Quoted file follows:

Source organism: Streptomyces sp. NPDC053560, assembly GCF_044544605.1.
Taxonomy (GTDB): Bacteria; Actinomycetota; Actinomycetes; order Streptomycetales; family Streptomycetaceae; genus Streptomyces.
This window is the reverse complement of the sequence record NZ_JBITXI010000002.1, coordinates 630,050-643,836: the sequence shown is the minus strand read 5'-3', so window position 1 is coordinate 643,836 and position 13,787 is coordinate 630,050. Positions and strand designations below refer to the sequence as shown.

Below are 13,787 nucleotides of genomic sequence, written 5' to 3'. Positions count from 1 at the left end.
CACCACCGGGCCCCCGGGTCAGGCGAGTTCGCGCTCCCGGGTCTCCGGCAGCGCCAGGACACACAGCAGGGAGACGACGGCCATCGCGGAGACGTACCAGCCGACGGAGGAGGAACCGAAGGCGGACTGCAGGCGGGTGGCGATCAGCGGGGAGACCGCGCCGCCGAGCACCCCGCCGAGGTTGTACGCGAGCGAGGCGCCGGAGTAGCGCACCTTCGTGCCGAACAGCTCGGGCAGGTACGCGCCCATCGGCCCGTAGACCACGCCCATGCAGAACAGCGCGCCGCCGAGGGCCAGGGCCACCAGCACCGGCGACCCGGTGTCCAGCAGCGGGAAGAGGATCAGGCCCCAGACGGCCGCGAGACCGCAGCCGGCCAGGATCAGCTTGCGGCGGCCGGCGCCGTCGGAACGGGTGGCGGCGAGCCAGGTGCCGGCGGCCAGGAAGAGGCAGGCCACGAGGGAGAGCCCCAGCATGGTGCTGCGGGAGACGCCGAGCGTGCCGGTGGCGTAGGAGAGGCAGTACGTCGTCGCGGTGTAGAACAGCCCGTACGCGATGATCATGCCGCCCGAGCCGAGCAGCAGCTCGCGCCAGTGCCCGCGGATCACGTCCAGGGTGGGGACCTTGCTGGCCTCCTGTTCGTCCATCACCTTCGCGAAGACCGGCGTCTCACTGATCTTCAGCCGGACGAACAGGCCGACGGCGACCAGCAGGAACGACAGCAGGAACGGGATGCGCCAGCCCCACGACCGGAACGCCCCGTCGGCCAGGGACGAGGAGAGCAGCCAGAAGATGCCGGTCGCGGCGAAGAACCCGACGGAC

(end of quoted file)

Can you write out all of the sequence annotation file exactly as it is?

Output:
Source organism: Streptomyces sp. NPDC053560, assembly GCF_044544605.1.
Taxonomy (GTDB): Bacteria; Actinomycetota; Actinomycetes; order Streptomycetales; family Streptomycetaceae; genus Streptomyces.
This window is the reverse complement of the sequence record NZ_JBITXI010000002.1, coordinates 630,050-643,836: the sequence shown is the minus strand read 5'-3', so window position 1 is coordinate 643,836 and position 13,787 is coordinate 630,050. Positions and strand designations below refer to the sequence as shown.

Below are 13,787 nucleotides of genomic sequence, written 5' to 3'. Positions count from 1 at the left end.
CACCACCGGGCCCCCGGGTCAGGCGAGTTCGCGCTCCCGGGTCTCCGGCAGCGCCAGGACACACAGCAGGGAGACGACGGCCATCGCGGAGACGTACCAGCCGACGGAGGAGGAACCGAAGGCGGACTGCAGGCGGGTGGCGATCAGCGGGGAGACCGCGCCGCCGAGCACCCCGCCGAGGTTGTACGCGAGCGAGGCGCCGGAGTAGCGCACCTTCGTGCCGAACAGCTCGGGCAGGTACGCGCCCATCGGCCCGTAGACCACGCCCATGCAGAACAGCGCGCCGCCGAGGGCCAGGGCCACCAGCACCGGCGACCCGGTGTCCAGCAGCGGGAAGAGGATCAGGCCCCAGACGGCCGCGAGACCGCAGCCGGCCAGGATCAGCTTGCGGCGGCCGGCGCCGTCGGAACGGGTGGCGGCGAGCCAGGTGCCGGCGGCCAGGAAGAGGCAGGCCACGAGGGAGAGCCCCAGCATGGTGCTGCGGGAGACGCCGAGCGTGCCGGTGGCGTAGGAGAGGCAGTACGTCGTCGCGGTGTAGAACAGCCCGTACGCGATGATCATGCCGCCCGAGCCGAGCAGCAGCTCGCGCCAGTGCCCGCGGATCACGTCCAGGGTGGGGACCTTGCTGGCCTCCTGTTCGTCCATCACCTTCGCGAAGACCGGCGTCTCACTGATCTTCAGCCGGACGAACAGGCCGACGGCGACCAGCAGGAACGACAGCAGGAACGGGATGCGCCAGCCCCACGACCGGAACGCCCCGTCGGCCAGGGACGAGGAGAGCAGCCAGAAGATGCCGGTCGCGGCGAAGAACCCGACGGAC